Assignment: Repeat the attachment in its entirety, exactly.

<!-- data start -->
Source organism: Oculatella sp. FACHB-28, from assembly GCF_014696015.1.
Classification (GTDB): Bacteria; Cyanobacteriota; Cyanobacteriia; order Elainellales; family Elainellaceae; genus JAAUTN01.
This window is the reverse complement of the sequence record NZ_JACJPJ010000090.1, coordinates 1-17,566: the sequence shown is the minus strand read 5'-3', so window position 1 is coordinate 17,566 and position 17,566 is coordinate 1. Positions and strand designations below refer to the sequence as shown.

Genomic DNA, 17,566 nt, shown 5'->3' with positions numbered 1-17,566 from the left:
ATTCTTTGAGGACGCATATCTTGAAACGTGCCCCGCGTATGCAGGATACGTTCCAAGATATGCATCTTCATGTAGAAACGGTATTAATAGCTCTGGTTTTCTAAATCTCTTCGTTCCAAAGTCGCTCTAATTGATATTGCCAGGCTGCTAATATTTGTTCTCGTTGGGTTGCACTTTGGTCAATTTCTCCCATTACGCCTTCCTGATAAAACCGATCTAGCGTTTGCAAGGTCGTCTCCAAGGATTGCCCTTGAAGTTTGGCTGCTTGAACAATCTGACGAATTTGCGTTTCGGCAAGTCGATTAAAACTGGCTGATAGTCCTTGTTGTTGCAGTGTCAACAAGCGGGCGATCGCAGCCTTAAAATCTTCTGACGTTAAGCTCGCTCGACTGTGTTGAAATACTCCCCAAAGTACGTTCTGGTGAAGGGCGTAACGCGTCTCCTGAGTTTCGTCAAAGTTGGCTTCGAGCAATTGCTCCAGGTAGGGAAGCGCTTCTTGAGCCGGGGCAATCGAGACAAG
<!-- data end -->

Source organism: Oculatella sp. FACHB-28, from assembly GCF_014696015.1.
Classification (GTDB): Bacteria; Cyanobacteriota; Cyanobacteriia; order Elainellales; family Elainellaceae; genus JAAUTN01.
This window is the reverse complement of the sequence record NZ_JACJPJ010000090.1, coordinates 1-17,566: the sequence shown is the minus strand read 5'-3', so window position 1 is coordinate 17,566 and position 17,566 is coordinate 1. Positions and strand designations below refer to the sequence as shown.

Genomic DNA, 17,566 nt, shown 5'->3' with positions numbered 1-17,566 from the left:
ATTCTTTGAGGACGCATATCTTGAAACGTGCCCCGCGTATGCAGGATACGTTCCAAGATATGCATCTTCATGTAGAAACGGTATTAATAGCTCTGGTTTTCTAAATCTCTTCGTTCCAAAGTCGCTCTAATTGATATTGCCAGGCTGCTAATATTTGTTCTCGTTGGGTTGCACTTTGGTCAATTTCTCCCATTACGCCTTCCTGATAAAACCGATCTAGCGTTTGCAAGGTCGTCTCCAAGGATTGCCCTTGAAGTTTGGCTGCTTGAACAATCTGACGAATTTGCGTTTCGGCAAGTCGATTAAAACTGGCTGATAGTCCTTGTTGTTGCAGTGTCAACAAGCGGGCGATCGCAGCCTTAAAATCTTCTGACGTTAAGCTCGCTCGACTGTGTTGAAATACTCCCCAAAGTACGTTCTGGTGAAGGGCGTAACGCGTCTCCTGAGTTTCGTCAAAGTTGGCTTCGAGCAATTGCTCCAGGTAGGGAAGCGCTTCTTGAGCCGGGGCAATCGAGACAAG